Chris Kubik Takes the Reins at School of Business
For Chris Kubik, D.B.A., the newly-appointed Dean of the School of Business and Graduate Studies at Mount Ida College, it has never been business as usual.
Chris Kubik knew from a young age, that a career in business would open the doors to his future. “I grew up in a small town in Michigan and learned about business at the feet of my self-employed dad. I enjoyed the concepts of business and I thought it would be fun.”
He had a good head for numbers and an entrepreneurial streak and that drove him to seek out a bachelor’s degree in international business and economics at Madonna University in Livonia, Michigan.
“International business was intriguing, and at the time, even novel. With the skills and knowledge I would acquire from this degree, I knew I could go to New York or anywhere in the world.”
Getting there would not be easy, but what he’d learn along the way would serve him well.
Growing up in a family of limited means, Kubik financed his education by working in bars and restaurants and graduated in 1990 from Madonna University in Michigan in the middle of a recession. “If you know anything about Michigan, you know the economy is driven by the auto industry, which was suffering badly, so I sought out jobs in operations and finance.”
He went to work for Pepsico, was given more and more responsibility, and soon would be managing a number of locations where he learned the importance of good decision-making. “If my decisions were good, I’d get a nice bonus. But if not…well…..the hours were long and it wasn’t a glamorous industry.”
After some success, Kubik felt it was time to move on. After completing his M.B.A. at the University of Detroit, he began doing economic work in Indiana, which included a stint as a lobbyist at Ice Miller, LLP, where he focused on local and regional transportation-related issues at the state and national level. At the same time, he began teaching as an adjunct, one night per week. What he discovered was his greatest satisfaction came from the classroom interactions.
“I had so much energy and excitement at the end of the day that I decided I needed to teach full-time.” To do so he knew he would need to earn a doctorate. “Fortunately I had a very supportive boss who allowed me to complete my doctoral studies at Anderson University in Indiana and I found a perfect match for my passion, skills and background at Colby-Sawyer College in New Hampshire.”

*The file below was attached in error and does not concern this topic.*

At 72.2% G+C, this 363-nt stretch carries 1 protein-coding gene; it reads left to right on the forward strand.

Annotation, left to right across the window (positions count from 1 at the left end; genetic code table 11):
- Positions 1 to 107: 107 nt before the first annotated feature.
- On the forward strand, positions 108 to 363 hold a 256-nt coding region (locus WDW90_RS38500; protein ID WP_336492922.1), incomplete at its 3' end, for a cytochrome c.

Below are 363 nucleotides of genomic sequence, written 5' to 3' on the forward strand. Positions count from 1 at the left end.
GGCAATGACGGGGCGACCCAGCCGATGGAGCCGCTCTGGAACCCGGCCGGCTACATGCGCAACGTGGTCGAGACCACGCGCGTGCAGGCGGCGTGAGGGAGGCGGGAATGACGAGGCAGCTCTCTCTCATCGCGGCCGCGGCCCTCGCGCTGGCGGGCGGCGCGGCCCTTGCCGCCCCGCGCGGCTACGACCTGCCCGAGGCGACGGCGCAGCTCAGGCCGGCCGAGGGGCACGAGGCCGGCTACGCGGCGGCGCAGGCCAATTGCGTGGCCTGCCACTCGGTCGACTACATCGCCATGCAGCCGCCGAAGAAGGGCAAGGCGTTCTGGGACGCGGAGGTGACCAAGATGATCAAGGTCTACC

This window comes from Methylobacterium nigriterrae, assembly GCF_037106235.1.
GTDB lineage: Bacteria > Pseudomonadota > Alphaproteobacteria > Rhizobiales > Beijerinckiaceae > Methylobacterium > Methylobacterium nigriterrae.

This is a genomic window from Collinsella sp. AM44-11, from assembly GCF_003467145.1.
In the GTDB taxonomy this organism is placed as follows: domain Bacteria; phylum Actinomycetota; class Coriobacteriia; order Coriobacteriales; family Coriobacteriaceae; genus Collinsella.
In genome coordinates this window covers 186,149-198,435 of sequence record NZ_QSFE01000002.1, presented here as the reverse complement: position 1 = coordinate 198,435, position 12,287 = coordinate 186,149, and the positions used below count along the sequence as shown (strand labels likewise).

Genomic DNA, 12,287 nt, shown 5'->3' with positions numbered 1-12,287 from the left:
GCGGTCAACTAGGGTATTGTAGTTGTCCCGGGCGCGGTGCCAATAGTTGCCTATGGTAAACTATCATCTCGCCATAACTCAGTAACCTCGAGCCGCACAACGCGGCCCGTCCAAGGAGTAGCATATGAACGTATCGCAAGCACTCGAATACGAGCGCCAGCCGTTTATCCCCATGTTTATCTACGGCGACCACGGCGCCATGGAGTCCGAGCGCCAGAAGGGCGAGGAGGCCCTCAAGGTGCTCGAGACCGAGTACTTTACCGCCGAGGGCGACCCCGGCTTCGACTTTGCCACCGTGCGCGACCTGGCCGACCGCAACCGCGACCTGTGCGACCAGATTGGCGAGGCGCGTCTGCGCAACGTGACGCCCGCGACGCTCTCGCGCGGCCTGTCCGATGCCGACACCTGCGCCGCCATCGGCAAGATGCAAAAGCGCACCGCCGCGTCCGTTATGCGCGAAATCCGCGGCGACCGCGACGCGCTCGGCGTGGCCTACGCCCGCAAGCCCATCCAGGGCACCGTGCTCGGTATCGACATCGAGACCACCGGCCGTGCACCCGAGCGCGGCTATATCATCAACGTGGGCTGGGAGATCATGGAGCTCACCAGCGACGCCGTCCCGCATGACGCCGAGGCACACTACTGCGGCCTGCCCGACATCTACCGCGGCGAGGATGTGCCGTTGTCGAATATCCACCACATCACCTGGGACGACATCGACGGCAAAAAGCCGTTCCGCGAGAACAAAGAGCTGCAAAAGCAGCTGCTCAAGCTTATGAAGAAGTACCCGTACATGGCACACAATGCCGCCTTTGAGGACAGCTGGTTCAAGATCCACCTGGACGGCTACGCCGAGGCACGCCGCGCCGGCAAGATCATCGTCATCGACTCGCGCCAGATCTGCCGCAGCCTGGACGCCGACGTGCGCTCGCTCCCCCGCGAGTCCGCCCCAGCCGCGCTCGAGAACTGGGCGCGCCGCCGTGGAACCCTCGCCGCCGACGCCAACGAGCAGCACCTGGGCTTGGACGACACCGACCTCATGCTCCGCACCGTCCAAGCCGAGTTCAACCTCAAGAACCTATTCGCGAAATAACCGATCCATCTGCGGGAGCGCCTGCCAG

Kubik only planned to stay a few years, then head back to the Midwest, but fell in love with the Northeast. He was courted by Colby-Sawyer to head his department and although reluctant at first, his entrepreneurial side kicked in and he accepted the position.
“I’m glad I did. I had the opportunity to mentor some great faculty members, add new academic programs, develop online offerings and achieve specialized business school accreditation. I am very proud of the results we accomplished there.”
The longer Kubik taught, the more he saw the value of experiential learning and providing opportunities for students to work with community groups, non-profits and to be involved in competitions and other ways to connect to the larger business community.
“The limitations at Colby-Sawyer were based on its location.” The opportunities in a rural setting just didn’t allow for a wide range of options. “There are only so many semesters you can offer a new student-created business plan to a mom and pop organization.” Then he saw the position at Mount Ida for the Dean of the School of Business and Graduate Studies.
“It was everything I was looking for. It had education steeped in developing critical thinkers with entrepreneurial skills. Mount Ida was small and private and nimble.”
Kubik is looking forward to his new challenges and building the undergraduate and graduate programs.
He brings three basic tenets. “Professional preparation is crucial. One might be great with numbers, but if our students can’t present the data and communicate verbally and in writing, then we are not preparing them for success. Soft skills must be developed alongside the technical aspects of business education.”
Secondly, he plans to bring experiential learning outside of the classroom into every class in the School of Business. “Our students should be honing and testing their skills in competitions, be out working in the community, learning and making a difference. Such practice reinforces concepts learned in the classroom and provides students with experiences to share when speaking to potential future employers.”
And to accomplish this, he wants to continue to build a world-class program that supports the academically and professionally qualified faculty at Mount Ida to motivate the diverse student body. “Classrooms are so much better for learning when multiple perspectives are present, including international perspectives. All voices should be heard to fully appreciate the nuances of business and its associated culture. There is a unique world out there for our students. We will do everything we can to help them succeed.”
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